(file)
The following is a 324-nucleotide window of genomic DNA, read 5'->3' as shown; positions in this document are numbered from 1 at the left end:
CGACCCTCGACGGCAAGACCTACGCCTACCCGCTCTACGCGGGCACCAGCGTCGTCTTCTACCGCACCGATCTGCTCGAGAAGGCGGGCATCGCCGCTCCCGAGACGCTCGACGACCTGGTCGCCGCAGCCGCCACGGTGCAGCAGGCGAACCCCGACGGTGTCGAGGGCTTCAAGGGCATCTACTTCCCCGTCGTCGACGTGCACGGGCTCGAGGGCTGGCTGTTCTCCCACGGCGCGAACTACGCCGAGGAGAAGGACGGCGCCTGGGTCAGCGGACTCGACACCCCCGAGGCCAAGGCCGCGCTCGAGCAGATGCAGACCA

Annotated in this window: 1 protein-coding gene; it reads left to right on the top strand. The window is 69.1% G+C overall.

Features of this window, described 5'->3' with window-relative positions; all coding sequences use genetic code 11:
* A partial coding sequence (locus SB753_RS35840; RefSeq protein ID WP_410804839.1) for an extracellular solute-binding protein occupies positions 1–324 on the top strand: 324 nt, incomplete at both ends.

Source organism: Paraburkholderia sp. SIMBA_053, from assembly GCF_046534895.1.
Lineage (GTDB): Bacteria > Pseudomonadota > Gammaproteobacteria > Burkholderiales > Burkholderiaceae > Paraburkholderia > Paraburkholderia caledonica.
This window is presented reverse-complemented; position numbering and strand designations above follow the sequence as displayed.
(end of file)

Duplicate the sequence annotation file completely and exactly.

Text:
The following is a 324-nucleotide window of genomic DNA, read 5'->3' as shown; positions in this document are numbered from 1 at the left end:
CGACCCTCGACGGCAAGACCTACGCCTACCCGCTCTACGCGGGCACCAGCGTCGTCTTCTACCGCACCGATCTGCTCGAGAAGGCGGGCATCGCCGCTCCCGAGACGCTCGACGACCTGGTCGCCGCAGCCGCCACGGTGCAGCAGGCGAACCCCGACGGTGTCGAGGGCTTCAAGGGCATCTACTTCCCCGTCGTCGACGTGCACGGGCTCGAGGGCTGGCTGTTCTCCCACGGCGCGAACTACGCCGAGGAGAAGGACGGCGCCTGGGTCAGCGGACTCGACACCCCCGAGGCCAAGGCCGCGCTCGAGCAGATGCAGACCA

Annotated in this window: 1 protein-coding gene; it reads left to right on the top strand. The window is 69.1% G+C overall.

Features of this window, described 5'->3' with window-relative positions; all coding sequences use genetic code 11:
* A partial coding sequence (locus SB753_RS35840; RefSeq protein ID WP_410804839.1) for an extracellular solute-binding protein occupies positions 1–324 on the top strand: 324 nt, incomplete at both ends.

Source organism: Paraburkholderia sp. SIMBA_053, from assembly GCF_046534895.1.
Lineage (GTDB): Bacteria > Pseudomonadota > Gammaproteobacteria > Burkholderiales > Burkholderiaceae > Paraburkholderia > Paraburkholderia caledonica.
This window is presented reverse-complemented; position numbering and strand designations above follow the sequence as displayed.